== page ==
Anaemia is one of the major public health challenges in India. Anaemia is a condition in which an individual has a lower-than-normal number of red blood cells (RBC) or quantity of haemoglobin which reduces the oxygen-carrying capacity of the blood causing a number of health problems and even death.
Effects of Anaemia
If untreated, Anemia causes several health problems which include:
- Fatigue: Severe anaemia can make an individual feel tired and reduce his productivity and agility in work.
- Complications in pregnant women: Pregnant women with folate deficiency is more likely to conceive a premature birth.
- Severe anaemia causes heart problems and even cause death, etc.
The loss of GDP to anaemia was pegged at USD 22 billion in 2016. As per the Global Nutrition Report 2020, India will miss targets for all four nutritional indicators for which there is data available, i.e. stunting among under-5 children, anaemia among women of reproductive age, childhood overweight and exclusive breastfeeding.
The problem of Anemia still persists in India, despite various national programs and interventions as mentioned below exist:
- National Nutritional Anaemia Prophylaxis Programme (1970), which focuses on distributing Iron and Folic acid tablets to women and children between 1 to 5 years.
- Poshan Abhiyan (National Nutrition Mission)- An overarching scheme to improve nutritional outcomes for children, pregnant women and lactating mothers.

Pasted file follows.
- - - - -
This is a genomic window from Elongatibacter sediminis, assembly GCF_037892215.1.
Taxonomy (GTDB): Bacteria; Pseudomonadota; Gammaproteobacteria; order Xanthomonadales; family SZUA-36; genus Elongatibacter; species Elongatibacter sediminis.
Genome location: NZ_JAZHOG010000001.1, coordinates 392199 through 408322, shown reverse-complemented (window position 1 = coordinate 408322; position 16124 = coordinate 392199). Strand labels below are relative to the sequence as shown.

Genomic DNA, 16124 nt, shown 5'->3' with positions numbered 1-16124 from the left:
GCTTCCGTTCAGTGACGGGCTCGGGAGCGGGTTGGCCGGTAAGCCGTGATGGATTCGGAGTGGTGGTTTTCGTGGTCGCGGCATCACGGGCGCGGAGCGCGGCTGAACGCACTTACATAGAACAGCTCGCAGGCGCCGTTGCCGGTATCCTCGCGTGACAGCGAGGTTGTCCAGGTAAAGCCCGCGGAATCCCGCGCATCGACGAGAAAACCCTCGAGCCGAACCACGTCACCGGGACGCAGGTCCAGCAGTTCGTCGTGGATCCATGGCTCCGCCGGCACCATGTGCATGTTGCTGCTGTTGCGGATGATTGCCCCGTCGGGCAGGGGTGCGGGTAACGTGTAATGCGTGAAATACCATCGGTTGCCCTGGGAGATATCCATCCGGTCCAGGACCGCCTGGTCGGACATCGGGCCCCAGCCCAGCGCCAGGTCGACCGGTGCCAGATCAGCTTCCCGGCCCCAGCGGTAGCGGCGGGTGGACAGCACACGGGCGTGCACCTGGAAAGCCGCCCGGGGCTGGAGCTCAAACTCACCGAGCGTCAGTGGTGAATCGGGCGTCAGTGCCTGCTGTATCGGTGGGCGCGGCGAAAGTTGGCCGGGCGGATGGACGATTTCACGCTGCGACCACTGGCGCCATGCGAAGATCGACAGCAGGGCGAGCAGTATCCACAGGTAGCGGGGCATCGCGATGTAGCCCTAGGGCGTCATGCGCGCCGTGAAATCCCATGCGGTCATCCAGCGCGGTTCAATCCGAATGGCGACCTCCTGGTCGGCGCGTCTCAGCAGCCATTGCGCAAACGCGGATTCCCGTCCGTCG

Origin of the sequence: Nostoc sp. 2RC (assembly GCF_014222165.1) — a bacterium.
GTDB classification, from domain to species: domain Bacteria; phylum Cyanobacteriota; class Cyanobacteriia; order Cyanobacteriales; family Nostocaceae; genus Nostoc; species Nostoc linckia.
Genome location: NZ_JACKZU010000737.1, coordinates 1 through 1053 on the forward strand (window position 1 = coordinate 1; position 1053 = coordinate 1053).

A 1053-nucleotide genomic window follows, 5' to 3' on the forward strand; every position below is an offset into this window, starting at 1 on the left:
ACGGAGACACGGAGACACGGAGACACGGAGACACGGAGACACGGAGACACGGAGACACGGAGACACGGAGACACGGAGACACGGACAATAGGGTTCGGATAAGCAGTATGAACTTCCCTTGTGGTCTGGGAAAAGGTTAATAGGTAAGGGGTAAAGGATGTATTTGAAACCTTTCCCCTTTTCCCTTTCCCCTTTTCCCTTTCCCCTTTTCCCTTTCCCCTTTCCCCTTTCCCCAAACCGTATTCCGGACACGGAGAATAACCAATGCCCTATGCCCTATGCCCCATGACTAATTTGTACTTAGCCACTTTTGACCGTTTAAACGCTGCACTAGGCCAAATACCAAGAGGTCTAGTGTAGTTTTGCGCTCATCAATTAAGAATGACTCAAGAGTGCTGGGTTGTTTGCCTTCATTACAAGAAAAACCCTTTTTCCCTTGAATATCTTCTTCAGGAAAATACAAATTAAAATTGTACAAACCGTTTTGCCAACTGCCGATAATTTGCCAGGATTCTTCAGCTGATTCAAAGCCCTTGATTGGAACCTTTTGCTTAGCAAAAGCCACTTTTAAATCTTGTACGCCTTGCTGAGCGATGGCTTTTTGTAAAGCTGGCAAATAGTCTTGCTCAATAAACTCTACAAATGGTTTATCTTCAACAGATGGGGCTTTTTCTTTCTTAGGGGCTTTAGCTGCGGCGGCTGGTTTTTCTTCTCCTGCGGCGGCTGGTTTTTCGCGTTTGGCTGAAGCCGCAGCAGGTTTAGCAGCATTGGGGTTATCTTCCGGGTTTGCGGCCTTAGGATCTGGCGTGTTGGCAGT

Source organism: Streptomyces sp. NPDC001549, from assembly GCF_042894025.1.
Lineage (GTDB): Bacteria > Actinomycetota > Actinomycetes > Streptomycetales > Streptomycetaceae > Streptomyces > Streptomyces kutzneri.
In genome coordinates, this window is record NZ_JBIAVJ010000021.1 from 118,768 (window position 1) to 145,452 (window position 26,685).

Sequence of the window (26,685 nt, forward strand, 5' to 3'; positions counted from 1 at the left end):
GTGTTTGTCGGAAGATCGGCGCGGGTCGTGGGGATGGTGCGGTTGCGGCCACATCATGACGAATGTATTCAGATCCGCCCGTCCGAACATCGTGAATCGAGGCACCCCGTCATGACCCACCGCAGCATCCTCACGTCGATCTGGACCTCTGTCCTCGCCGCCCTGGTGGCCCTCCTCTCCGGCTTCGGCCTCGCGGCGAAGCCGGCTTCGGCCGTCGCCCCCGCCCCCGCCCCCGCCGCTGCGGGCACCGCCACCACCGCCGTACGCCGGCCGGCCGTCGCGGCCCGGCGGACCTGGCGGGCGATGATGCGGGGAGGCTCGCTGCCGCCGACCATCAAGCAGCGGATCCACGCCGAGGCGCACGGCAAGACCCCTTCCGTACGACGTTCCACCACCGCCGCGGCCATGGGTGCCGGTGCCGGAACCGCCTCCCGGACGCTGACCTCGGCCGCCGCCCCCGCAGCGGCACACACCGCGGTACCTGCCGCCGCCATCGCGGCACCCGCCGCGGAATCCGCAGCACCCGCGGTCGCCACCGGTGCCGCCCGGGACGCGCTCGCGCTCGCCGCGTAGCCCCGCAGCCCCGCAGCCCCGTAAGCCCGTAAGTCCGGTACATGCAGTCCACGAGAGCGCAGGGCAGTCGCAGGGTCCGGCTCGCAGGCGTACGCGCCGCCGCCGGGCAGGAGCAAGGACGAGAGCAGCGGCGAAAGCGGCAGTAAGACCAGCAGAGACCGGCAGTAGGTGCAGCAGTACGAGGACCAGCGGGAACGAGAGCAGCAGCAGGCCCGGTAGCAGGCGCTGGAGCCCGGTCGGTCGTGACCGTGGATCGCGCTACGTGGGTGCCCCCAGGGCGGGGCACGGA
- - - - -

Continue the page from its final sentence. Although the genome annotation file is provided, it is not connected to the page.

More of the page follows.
Challenges in Implementation and Controlling Anaemia
Several experts observed the following challenges in the implementation of schemes meant for Anaemia control:
- Inadequate nutrition is the most common cause of anaemia. About fifty per cent of the anaemia cases are caused due to iron deficiency and inadequate intake of Vitamin B9 and B12.
- The lowest priority accorded to women's nutritional needs in the family.
- Lack of coordination and ownership among various departments in implementing the schemes.
- Supplements ( Iron-Folic Acid tablet) do not reach the intended beneficiaries.
- Outdated reporting mechanism followed by the health officials
- Health functionaries were not properly oriented towards the program. They don't even know who the beneficiaries are.
- Focus of the government officials is confined to data collections, but the utilisation of such data for informed decision making and policy decision has been lacking.
- Need for better interdepartmental coordination
- Streamlining reporting system mechanism
- Leverage of ICT tools like a web-based system to improve monitoring and reporting mechanism.
- Orienting the grassroots social workers- Anganwadi workers, ASHA workers- about the benefits of the schemes.
- Partnership with NGOs and civil society organisations for better targeting the schemes
- A wide-ranging awareness campaign to bring about a significant change in social behaviour and mindset towards the nutritional needs of women and family food traditions
For India to achieve Kuposhan Mukt Bharat (India free from malnutrition) by 2022 and SDG Goal-1 (zero hunger ) and SDG 3 (ensure health and well-being for all) by 2030, it requires wide-ranging and comprehensive interventions to eliminate anaemia.
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